An analogy may make this clearer. Let us take the statement "All men are equal". The facts are the same, but depending on how we intellectualize and interpret words, we can prove this statement right or wrong.
If we interpret "men" as individuals, different people are not equal. Some are tall, others short, some live in lands of plentiful, others endure hunger and poverty. But if we interpret "men" as people in general, they are equal as all of them are subjected to the same natural laws, like all are born as babies, become adults, grow old and eventually die.
What is the moral of this answer? We should not be a slave to intellectualization.
I perform the physical exercise, "Single Leg Squats", one hundred repetitions with one leg. I found that this exercise in Chinese is called "Red Child Worships Bodhidattva Guan Yin". Could you tell more about this exercise (chi kung aspect)? I believe that one must be totally relaxed while performing this exercise.
This is a good exercise, especially for agility. My sifu, Sifu Chee Kim Thong, regarded by some as a treasure of China, used to perform this exercise frequently.
"Red Child Worships Bodhisattva Guan Yiun" can be performed as physical exercise or as chi kung. The form is the same. The main difference is that as a physical exercise, practitioners work on their physical body, like loosening joints and musces. But as chi kung, they work on energy, which will give them good health, vitality and longevity.
Performing it as physical exercise will not get them these chi kung benefits. This is the same as all other chi kung patterns practiced as physical exercises by most people.
Why is it so? It is because of energy flow. By practicing it or any pattern as chi kung, practititioners generate an energy flow, whereas practicing it as physical exercise does not.
When the energy flow breaks through blockages, practitioners recover from illness. When the energy flow is smooth, they have good health. When the energy flow becomes vigorous, they have vitality. When they have generated a lot of energy, the stored up energy enables their energy flow to go on for a long time, giving them longevity.
Performing the technique a hundred times is too long. You should aim at quality. Performing for about 30 times is sufficient to produce a good energy flow.
To perform everything better (cycling, swimming, running etc) I do like this: Be totally relaxed, focus on the energy and let go of all thoughts. Can I do this or have you any advice? Is it not harmful? I do it gently.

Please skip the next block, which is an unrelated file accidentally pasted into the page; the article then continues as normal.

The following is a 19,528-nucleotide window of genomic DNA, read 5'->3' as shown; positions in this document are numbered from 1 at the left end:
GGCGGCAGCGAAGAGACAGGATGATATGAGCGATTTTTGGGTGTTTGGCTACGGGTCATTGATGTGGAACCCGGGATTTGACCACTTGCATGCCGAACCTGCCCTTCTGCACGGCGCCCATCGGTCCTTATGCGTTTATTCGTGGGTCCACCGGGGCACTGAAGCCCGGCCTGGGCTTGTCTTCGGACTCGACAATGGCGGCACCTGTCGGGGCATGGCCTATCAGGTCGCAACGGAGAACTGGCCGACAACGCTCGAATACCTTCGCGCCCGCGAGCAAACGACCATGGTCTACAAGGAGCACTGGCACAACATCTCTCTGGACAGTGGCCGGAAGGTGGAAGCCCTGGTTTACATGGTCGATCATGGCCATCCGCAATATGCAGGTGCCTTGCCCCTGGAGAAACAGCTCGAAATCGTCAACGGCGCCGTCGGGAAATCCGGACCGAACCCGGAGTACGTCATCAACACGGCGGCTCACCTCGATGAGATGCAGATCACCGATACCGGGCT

This is good. It is not harmful if you do it gently.
It is much better if you can direct your chi to do whatever work for you. If you do it correctly, you won't be tired or panting for breath. Of course you have to learn this invaluable skill form a master.
You can see students at my review courses in Penang using chi to perform their daily tasks by clicking here.
Sifu Wong, I am sorry if you find these questions stupid, but please correct me if you find so.
If I go to your Intensive Chi Kung course, could I ask you to correct my horse stance for an additional price?
Not only are your questions not stupid, they are in fact very rewarding. Thank you for asking them.
I shall post them and my answers in my Question-Answer Series and I am sure many people, including Shaolin Wahnam students and instructors, will benefit from them.
I shall be delighted to correct your horse stance when you attend my Intensive Chi Kung Course. You don't have to pay any additional fee. You can also ask me check any other practices, with my compliments.
I may sound like advertising my Intensive Chi Kung Course, but I would like to tell you and other deserving students that this course is a rare opportunity one should not miss. You will be amazed at what you can learn at the three-day course.
Among many other benefits at the course itself -- not a few months after you have practiced what you learn -- you will be able to run round the size of a football field without being tired and without panting for breaths. You will be taught how to transfer this skill to your daily activities like playing games or doing any physical work.
At the course itself you will also use your newly attained mental clarity to solve problems more efficiently and without feeling mental stress. I honestly believe that just these accomplishments alone are worth many times the time and money you spend on the course.
- Wahnam Taijiquan against Other Martial Arts
- Glimpses of Asking Bridge
- The Eighteen-Lohan Art
- From You Wei to Wu Wei, from Control to Spontaneity
- Examples of Intellectual Questions